The mainstay of treatment for NMSC is surgical excision. There are several techniques that are used depending on the size and location of the lesion.
Excisional surgery: The majority of NMSC’s may be removed by surgical excision. Surgical excision may be performed in the office or in the operating room, depending on the size and location of the lesion. Recurrence rates after surgical excision are <10%.
Mohs micrographic surgery: Mohs micrographic surgery (MMS) is a specialized technique that is utilized for the removal of skin tumors and is the most accurate way to remove NMSC. Serial horizontal sections of tumor are removed and the margins of resection are immediately evaluated to determine if the entire tumor is removed. While the majority of NMSC may be excised using conventional excisional techniques without microscopic evaluation, there are some specific situations in which MMS is indicated. These include resection of lesions in cosmetically sensitive areas, lesions with high recurrence rates (midface and ears), tumors greater than 2 cm in size, recurrent tumors, tumors with aggressive histologic growth patterns, and tumors with ill-defined borders. The goal of MMS is to remove all tumor while preserving as much healthy tissue as possible. Mohs micrographic surgery is available through the Department of Dermatology at the University of Maryland.
Curettage and Electrodesiccation: Curettage and electrodesiccation is an additional surgical technique for removal of superficial NMSC. A curette, which is a cutting device, is used to scrape away the tumor cells, and then electrodessication is used to kill the surrounding cells. This is usually repeated 2-3 times to eliminate the entire tumor. This technique is only appropriate for superficial tumors that are not of an aggressive type.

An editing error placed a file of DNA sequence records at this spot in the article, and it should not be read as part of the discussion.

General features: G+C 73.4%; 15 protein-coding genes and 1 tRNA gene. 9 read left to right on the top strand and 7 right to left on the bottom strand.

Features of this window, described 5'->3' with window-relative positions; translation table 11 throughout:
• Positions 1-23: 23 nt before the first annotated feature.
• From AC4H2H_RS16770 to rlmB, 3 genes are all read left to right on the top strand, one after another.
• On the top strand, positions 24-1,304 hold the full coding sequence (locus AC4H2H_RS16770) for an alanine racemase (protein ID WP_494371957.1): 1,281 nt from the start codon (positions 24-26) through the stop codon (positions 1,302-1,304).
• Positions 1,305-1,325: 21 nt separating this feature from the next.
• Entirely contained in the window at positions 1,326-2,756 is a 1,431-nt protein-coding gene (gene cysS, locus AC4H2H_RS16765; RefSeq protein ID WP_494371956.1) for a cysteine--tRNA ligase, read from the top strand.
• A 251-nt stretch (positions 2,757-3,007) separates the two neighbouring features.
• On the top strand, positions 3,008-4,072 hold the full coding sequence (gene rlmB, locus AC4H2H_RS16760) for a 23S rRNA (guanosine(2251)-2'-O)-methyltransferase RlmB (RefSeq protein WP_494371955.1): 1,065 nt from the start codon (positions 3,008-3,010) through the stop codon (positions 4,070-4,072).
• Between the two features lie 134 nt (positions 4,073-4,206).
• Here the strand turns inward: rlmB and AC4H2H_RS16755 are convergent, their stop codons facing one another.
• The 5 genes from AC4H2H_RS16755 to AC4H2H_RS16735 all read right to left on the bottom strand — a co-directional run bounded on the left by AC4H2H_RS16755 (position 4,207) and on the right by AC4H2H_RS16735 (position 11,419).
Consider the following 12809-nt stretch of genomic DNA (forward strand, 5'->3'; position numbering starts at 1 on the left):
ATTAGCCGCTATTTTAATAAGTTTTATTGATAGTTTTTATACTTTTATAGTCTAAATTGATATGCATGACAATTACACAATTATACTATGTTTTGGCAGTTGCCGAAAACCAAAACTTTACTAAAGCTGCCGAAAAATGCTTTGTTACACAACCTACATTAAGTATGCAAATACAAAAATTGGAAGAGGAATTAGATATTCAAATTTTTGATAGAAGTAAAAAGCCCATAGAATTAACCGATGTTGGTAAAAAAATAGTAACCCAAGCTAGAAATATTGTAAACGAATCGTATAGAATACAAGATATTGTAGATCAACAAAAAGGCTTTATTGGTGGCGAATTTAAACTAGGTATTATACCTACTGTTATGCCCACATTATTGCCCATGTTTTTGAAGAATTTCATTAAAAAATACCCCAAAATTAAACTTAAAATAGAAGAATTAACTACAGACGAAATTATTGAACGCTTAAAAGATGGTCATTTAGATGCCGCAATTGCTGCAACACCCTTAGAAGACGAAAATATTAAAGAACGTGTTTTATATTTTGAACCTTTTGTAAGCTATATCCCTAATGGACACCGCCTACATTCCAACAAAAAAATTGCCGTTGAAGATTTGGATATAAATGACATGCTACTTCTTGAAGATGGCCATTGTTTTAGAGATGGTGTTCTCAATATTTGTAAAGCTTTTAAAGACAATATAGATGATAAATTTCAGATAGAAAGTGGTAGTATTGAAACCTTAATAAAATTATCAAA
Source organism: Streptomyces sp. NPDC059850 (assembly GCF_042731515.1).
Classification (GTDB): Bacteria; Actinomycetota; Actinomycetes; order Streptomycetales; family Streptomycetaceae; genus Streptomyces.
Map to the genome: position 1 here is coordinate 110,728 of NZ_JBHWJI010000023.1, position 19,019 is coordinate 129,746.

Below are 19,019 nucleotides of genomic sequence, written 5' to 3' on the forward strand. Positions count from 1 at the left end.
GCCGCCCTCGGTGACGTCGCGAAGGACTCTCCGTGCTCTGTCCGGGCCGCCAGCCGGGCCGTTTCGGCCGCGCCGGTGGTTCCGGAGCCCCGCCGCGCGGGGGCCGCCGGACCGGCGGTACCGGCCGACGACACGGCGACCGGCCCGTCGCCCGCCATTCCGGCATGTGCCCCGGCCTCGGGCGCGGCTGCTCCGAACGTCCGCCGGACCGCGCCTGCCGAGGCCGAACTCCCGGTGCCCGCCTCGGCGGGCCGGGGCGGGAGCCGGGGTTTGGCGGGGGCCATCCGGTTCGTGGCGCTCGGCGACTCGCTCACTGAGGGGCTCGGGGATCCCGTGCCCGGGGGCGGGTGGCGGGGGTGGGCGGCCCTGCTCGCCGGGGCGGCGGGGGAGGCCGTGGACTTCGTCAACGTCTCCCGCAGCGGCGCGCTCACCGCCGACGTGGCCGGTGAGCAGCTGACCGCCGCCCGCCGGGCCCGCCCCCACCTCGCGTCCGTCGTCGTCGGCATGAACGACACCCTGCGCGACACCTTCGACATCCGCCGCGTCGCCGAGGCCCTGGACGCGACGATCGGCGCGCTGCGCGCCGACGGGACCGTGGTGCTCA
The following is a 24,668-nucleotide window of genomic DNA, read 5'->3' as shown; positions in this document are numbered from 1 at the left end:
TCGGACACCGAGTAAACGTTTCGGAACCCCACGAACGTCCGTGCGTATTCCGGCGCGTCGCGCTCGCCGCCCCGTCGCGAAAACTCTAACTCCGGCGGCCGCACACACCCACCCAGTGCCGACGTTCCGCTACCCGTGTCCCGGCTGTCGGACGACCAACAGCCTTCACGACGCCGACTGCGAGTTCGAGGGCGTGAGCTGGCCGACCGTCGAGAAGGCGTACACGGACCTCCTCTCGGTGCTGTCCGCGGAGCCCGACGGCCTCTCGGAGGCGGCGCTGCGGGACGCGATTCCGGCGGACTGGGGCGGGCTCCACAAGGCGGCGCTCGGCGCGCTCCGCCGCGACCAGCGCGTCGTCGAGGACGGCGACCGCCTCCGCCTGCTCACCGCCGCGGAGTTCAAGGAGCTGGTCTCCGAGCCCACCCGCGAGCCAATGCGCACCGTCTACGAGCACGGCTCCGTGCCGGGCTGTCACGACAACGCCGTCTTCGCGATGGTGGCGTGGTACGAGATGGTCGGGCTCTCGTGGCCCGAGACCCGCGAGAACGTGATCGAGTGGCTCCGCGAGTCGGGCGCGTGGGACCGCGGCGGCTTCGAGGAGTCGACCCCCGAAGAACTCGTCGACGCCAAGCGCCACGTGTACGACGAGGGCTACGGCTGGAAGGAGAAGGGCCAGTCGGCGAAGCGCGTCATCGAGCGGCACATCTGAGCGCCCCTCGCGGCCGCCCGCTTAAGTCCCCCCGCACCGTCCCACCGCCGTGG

Radiation therapy is the use of high-energy x-rays to kill cancer cells. Radiation may be used as the primary treatment for patients with NMSC or may be used in addition to surgical excision. The decision to use radiation as the primary treatment for NMSC depends on the size and location of the lesion and patient comorbidities. Radiation may also be considered for more aggressive tumors where there is evidence of nerve invasion or lymph node metastases.
Topical 5-fluorouracil is the most commonly used chemotherapy agent for the treatment of NMSC. This agent is applied for 4-6 weeks. Because the depth of tissue penetration of 5-fluorouracil is limited, this treatment is only appropriate for very superficial BCCa’s or SCCa’s. This agent has also been used to treat actinic keratoses, which may develop into SCCa. Imiquimod is another topical agent that stimulates the host antitumor immune response. This agent has been used for the treatment of actinic keratoses, superficial BCCa and non-invasive (in situ) SCCa.